Her pre-med grades were outstanding. Despite the heavy load of her course work, she’d even managed to place in the Penn Relays in the mile, in the spring of her sophomore season, in May of 2019.

But the winter of 2019/2020 brought challenges, challenges that festered below the surface, known only to her and a couple of close friends.

First came betrayal at the hands of her boyfriend, Tom, right around Thanksgiving. She saw a message pop up on his phone from Rebecca, a young woman she thought was their friend. As it turned out, Rebecca and Tom had been intimate together, and both seemed game to do it again.

Reeling, her holiday mood shattered and her relationship with Tom fractured, Elizabeth was beset by deep feelings of anxiety. As the winter gray became more dense and forbidding, the anxiety grew.

Fed up, she broke up with Tom just after Christmas. What looked like a promising start to 2020 now didn’t feel as joyous.

Right around the end of the year, she plucked a copy of her father’s New York Times from the table in his study. A budding physician, her eyes were drawn to a piece about an outbreak of a highly contagious virus in Wuhan, China.

“Sounds dreadful,” she said to herself.

Within three months, anxiety gnawed at Elizabeth daily as she sat cloistered in her family’s house in Bel Air, Maryland.

It didn’t help matters that her brother, Billy, a high school senior and a constant thorn in her side, was cloistered with her.

She felt like she was suffocating.

One night in early May, feeling shutdown and unable to bring herself to tell her parents about her true condition, Elizabeth reached out to her family physician for help.

Dr. Johnson had been Elizabeth’s doctor for a number of years and, being from a small town, Elizabeth had grown up and gone to school with Dr. Johnson’s son Evan. In fact, back in high school, Evan had asked Elizabeth out once. Not interested, Elizabeth had declined Evan’s advances and did not give this a second thought.

Dr. Johnson’s practice had recently been acquired by a Virginia-based hospital system, Medwell, so when Elizabeth called the office, she was first patched through to Medwell’s receptionist/scheduling service. Within 30 minutes, an online Telehealth consult had been arranged for her to speak directly with Dr. Johnson.

Due to the pandemic, Dr. Johnson called from the office in her home. The doctor was kind. She was practiced.

“So can you tell me what’s going on?” she said.

Elizabeth took a deep breath. She tried to fight what was happening. But she could not. Tears started streaming down her face.

“It’s just… It’s just…” she managed to stammer.

The doctor waited patiently. “It’s okay,” she said. “Just take your time.”

Elizabeth took a deep breath. “It’s like I can’t manage my own mind anymore. It’s nonstop. It won’t turn off…”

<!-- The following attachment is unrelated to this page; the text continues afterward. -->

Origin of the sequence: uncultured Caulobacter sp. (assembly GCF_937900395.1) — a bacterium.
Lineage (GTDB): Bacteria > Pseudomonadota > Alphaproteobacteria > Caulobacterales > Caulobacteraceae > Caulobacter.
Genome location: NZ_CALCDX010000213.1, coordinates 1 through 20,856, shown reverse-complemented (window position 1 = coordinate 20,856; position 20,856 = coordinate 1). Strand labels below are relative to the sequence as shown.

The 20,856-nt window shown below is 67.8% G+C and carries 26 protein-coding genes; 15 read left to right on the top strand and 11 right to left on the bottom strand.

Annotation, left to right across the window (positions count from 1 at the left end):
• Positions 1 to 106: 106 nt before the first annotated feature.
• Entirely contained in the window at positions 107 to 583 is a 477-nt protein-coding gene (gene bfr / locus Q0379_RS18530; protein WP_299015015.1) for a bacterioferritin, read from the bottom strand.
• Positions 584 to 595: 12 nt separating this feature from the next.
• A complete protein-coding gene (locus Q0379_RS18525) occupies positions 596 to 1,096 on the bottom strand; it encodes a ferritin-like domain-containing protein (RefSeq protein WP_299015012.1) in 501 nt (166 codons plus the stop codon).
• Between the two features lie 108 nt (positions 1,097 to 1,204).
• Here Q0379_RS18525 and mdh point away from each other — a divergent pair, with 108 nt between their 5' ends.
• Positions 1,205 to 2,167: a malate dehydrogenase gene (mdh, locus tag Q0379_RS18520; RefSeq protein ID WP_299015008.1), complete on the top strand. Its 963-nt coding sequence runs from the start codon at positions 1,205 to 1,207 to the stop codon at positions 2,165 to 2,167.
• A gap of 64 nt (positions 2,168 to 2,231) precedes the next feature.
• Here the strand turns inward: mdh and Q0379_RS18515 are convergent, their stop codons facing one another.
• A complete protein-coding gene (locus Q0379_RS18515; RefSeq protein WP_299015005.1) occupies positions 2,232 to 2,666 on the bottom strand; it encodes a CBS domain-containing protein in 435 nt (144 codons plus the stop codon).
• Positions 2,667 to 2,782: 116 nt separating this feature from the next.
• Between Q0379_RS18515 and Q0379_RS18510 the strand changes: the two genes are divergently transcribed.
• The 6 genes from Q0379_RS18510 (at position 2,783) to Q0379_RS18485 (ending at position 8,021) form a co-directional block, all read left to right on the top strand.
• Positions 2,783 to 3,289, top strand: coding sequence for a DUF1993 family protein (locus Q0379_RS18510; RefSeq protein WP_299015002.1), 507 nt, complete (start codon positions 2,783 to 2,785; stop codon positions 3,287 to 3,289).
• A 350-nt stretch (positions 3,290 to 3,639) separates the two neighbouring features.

More tears streamed down her face.

Patiently, with compassion, the doctor walked Elizabeth through what she might be experiencing. The doctor recommended a follow-up with Medwell’s psychology department.

“Okay,” Elizabeth said, some semblance of relief passing through her.

Unbeknownst to Dr. Johnson, her office door had not been completely closed. During the telehealth call, Evan stopped by his mother’s office to ask her a question. Before knocking he overheard Elizabeth talking and decided to listen in.


As Elizabeth was finding the courage to open up to Dr. Johnson about her psychological condition, Evan was recording her with his smartphone through a crack in the doorway.

Spurred by who knows what — his attraction to her, his irritation at being rejected, the idleness of the COVID quarantine — it really didn’t matter. Evan posted his recording of Elizabeth to his Instagram feed.

#CantManageMyMind, #CrazyGirl, #HelpMeDoctorImBeautiful is just some of what followed.

Elizabeth and Evan were both well-liked and very well connected on social media. The posts, shares and reactions that followed Evan’s digital betrayal numbered in the hundreds. Each one of them a knife into the already troubled soul of Elizabeth Cunningham.

By noon of the following day, her well-connected father unleashed the dogs of war.

Rand Davis, the risk manager for the Medwell Health System, a 15-hospital health care company based in Alexandria, Virginia was just finishing lunch when he got a call from the company’s general counsel, Emily Vittorio.

“Yes?” Rand said. He and Emily were accustomed to being quick and blunt with each other. They didn’t have time for much else.

“I just picked up a notice of intent to sue from a personal injury attorney in Bel Air, Maryland. It seems his daughter was in a teleconference with one of our docs. She was experiencing anxiety, the daughter that is. The doctor’s son recorded the call and posted it to social media.”

“Great. Thanks, kid,” Rand said.

“His attorneys want to initiate a discovery dialogue on Monday,” Emily said.

It was Thursday. Rand’s dreams of slipping onto his fishing boat over the weekend evaporated, just like that. He closed his eyes and tilted his face up to the heavens.

Wasn’t it enough that he and the other members of the C-suite fought tooth and nail to keep thousands of people safe and treat them during the COVID-crisis?

He’d watched the explosion in the use of telemedicine with a mixture of awe and alarm. On the one hand, they were saving lives. On the other hand, they were opening themselves to exposures under the Health Insurance Portability and Accountability Act. He just knew it.

He and his colleagues tried to do the right thing. But what they were doing, overwhelmed as they were, was simply not enough.


Within the space of two weeks, the torture suffered by Elizabeth Cunningham grew into a class action against Medwell.